• Some automakers and dealers have noticed that millennials have a decreased desire to drive a car. We decided to see how millennials used the car during the day, and then we tried to see if there were any patterns in how they used the car during the week, month, and year. Here I can say that on average, millennial drivers drive more between Thursday and Saturday than on other days of the week. They drive much more on Friday than on the other days of the week.
  • In talking about the average amount of time that millennial drivers spend behind the wheel by season, we concluded that Millennials prefer not to travel by private car in the summer.
  • Together with activity peaks that vary depending on the season, we decided to investigate whether millennial drivers go through periods when they do not use their cars. And it turned out that millennials, on the whole, do not tend to take long breaks from using a car.
  • Our report is primarily focused on players in the automotive market, so that is why we decided to help dealerships by providing them with information about car dealership visitation by millennials. As a result, we found out that, on average, millennials go to the dealer once every 3 months. A total of 25% go to the dealer once a month. And 10% visit once a year or less. Also, we analyzed the correlation between trips to the car dealer on holidays and weekends, and we have broken down the statistics by country to obtain a more meaningful result.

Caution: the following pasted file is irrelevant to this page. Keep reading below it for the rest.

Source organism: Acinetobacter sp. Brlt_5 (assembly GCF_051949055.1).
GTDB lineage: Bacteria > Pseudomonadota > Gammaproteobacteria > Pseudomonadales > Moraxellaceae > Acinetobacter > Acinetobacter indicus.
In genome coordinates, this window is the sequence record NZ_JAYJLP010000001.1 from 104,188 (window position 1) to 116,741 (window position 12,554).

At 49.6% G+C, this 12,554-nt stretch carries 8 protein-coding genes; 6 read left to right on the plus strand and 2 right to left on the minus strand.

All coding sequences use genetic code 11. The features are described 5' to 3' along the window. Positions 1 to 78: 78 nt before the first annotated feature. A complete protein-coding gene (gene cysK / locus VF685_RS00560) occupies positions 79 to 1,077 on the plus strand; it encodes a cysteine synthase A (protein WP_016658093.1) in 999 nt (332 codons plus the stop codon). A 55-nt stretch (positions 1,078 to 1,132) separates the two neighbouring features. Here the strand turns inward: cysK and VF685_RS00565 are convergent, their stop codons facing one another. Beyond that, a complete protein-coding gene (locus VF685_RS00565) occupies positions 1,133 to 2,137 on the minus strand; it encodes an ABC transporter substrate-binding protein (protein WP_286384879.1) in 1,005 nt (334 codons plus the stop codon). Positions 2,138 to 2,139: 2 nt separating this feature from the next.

• We also found it interesting to understand do millennials prefer big city parking lots or on-site parking at their buildings? It seems to us that information about parking could be useful to those who wish to place offline ads. Millennials mostly park spontaneously, i.e., we have learned that they spend quite a lot of money on city parking.
  • When formulating questions based on the data, we understood that marketers not only at automakers and dealers, but also every company that does business with the millennial generation could draw the greatest insights from precisely this part of the study. So we decided to research what destinations do millennials visit most frequently. Based on the information obtained, it can be concluded that millennials use their cars most of all to visit places associated with food. They drive their cars to restaurants and bars.

We also decided to assess how aggressive millennial drivers are. To do this, we used Remoto Scoring AI, which assesses the aggressiveness of drivers based on the telematics data that is collected from their trips. So according to the scoring results the average millennial is a more aggressive driver than the typical older driver.

Ivan Mishanin